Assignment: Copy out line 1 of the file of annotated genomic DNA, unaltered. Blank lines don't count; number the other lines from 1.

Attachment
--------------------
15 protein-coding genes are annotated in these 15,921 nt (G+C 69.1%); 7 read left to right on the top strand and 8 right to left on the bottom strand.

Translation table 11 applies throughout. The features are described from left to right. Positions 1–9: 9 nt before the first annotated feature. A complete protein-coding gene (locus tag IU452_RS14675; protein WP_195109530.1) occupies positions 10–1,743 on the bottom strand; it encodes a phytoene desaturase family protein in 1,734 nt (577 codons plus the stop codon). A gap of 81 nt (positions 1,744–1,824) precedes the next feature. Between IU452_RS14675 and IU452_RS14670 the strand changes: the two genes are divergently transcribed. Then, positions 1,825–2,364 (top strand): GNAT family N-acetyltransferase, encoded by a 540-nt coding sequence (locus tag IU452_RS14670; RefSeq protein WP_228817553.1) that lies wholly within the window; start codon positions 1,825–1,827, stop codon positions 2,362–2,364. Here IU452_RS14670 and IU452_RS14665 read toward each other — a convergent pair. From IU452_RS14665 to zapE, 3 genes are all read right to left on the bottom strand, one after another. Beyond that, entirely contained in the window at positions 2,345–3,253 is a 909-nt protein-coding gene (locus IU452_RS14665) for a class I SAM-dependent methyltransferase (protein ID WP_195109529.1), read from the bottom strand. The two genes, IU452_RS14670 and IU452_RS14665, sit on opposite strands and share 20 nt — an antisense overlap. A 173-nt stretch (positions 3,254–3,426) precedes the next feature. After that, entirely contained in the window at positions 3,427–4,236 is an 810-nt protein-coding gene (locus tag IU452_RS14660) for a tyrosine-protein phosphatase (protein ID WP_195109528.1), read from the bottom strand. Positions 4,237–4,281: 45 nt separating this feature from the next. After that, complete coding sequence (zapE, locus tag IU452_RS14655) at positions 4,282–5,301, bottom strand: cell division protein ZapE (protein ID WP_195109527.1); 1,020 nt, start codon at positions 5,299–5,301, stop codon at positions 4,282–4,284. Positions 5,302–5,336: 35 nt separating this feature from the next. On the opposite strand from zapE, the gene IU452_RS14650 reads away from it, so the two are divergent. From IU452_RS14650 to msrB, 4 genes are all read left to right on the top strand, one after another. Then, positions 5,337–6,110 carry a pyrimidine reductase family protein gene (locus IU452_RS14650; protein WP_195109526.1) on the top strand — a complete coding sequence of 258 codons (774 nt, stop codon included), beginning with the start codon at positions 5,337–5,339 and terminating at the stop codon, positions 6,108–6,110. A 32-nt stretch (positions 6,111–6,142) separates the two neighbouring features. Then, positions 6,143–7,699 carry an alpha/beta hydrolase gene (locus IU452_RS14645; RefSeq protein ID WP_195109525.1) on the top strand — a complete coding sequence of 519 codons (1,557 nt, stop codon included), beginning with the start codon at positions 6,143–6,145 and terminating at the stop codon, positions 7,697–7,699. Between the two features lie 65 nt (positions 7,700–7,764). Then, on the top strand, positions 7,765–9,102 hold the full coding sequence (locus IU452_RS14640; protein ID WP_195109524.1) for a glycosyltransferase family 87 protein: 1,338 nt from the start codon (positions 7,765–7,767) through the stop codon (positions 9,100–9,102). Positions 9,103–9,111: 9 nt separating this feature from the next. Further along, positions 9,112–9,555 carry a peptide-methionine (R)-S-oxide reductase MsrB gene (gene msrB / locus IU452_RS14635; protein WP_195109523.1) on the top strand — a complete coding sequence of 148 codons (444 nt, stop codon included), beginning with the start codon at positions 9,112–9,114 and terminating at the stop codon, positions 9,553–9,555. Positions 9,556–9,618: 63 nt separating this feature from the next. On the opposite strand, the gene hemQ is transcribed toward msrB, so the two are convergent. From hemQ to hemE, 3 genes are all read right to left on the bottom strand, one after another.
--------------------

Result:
15 protein-coding genes are annotated in these 15,921 nt (G+C 69.1%); 7 read left to right on the top strand and 8 right to left on the bottom strand.